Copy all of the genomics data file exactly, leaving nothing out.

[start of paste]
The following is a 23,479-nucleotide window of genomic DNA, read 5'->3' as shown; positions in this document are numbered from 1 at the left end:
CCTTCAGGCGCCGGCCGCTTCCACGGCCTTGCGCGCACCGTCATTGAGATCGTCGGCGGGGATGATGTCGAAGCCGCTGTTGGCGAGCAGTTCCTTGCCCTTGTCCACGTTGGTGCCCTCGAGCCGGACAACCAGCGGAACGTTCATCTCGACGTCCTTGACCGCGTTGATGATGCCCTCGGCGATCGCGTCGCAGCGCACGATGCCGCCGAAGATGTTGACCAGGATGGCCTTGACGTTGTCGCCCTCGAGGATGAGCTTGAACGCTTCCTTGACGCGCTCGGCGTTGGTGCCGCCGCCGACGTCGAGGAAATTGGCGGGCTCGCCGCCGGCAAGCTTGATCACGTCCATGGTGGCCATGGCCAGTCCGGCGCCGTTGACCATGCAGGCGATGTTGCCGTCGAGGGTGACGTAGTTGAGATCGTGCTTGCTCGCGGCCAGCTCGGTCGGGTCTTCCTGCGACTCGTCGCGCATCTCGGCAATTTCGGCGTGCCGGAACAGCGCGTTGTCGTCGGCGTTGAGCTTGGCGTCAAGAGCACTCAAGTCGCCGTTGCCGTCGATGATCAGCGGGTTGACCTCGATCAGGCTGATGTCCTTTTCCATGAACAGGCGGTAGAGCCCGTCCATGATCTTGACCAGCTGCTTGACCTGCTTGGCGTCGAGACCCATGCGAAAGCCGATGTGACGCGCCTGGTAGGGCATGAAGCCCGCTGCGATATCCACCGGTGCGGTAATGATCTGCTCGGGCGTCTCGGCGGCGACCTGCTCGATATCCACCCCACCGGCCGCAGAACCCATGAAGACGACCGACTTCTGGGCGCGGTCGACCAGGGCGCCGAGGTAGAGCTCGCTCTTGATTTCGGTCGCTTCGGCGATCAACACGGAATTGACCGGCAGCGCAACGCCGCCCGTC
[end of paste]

The following is a 23,479-nucleotide window of genomic DNA, read 5'->3' as shown; positions in this document are numbered from 1 at the left end:
CCTTCAGGCGCCGGCCGCTTCCACGGCCTTGCGCGCACCGTCATTGAGATCGTCGGCGGGGATGATGTCGAAGCCGCTGTTGGCGAGCAGTTCCTTGCCCTTGTCCACGTTGGTGCCCTCGAGCCGGACAACCAGCGGAACGTTCATCTCGACGTCCTTGACCGCGTTGATGATGCCCTCGGCGATCGCGTCGCAGCGCACGATGCCGCCGAAGATGTTGACCAGGATGGCCTTGACGTTGTCGCCCTCGAGGATGAGCTTGAACGCTTCCTTGACGCGCTCGGCGTTGGTGCCGCCGCCGACGTCGAGGAAATTGGCGGGCTCGCCGCCGGCAAGCTTGATCACGTCCATGGTGGCCATGGCCAGTCCGGCGCCGTTGACCATGCAGGCGATGTTGCCGTCGAGGGTGACGTAGTTGAGATCGTGCTTGCTCGCGGCCAGCTCGGTCGGGTCTTCCTGCGACTCGTCGCGCATCTCGGCAATTTCGGCGTGCCGGAACAGCGCGTTGTCGTCGGCGTTGAGCTTGGCGTCAAGAGCACTCAAGTCGCCGTTGCCGTCGATGATCAGCGGGTTGACCTCGATCAGGCTGATGTCCTTTTCCATGAACAGGCGGTAGAGCCCGTCCATGATCTTGACCAGCTGCTTGACCTGCTTGGCGTCGAGACCCATGCGAAAGCCGATGTGACGCGCCTGGTAGGGCATGAAGCCCGCTGCGATATCCACCGGTGCGGTAATGATCTGCTCGGGCGTCTCGGCGGCGACCTGCTCGATATCCACCCCACCGGCCGCAGAACCCATGAAGACGACCGACTTCTGGGCGCGGTCGACCAGGGCGCCGAGGTAGAGCTCGCTCTTGATTTCGGTCGCTTCGGCGATCAACACGGAATTGACCGGCAGCGCAACGCCGCCCGTC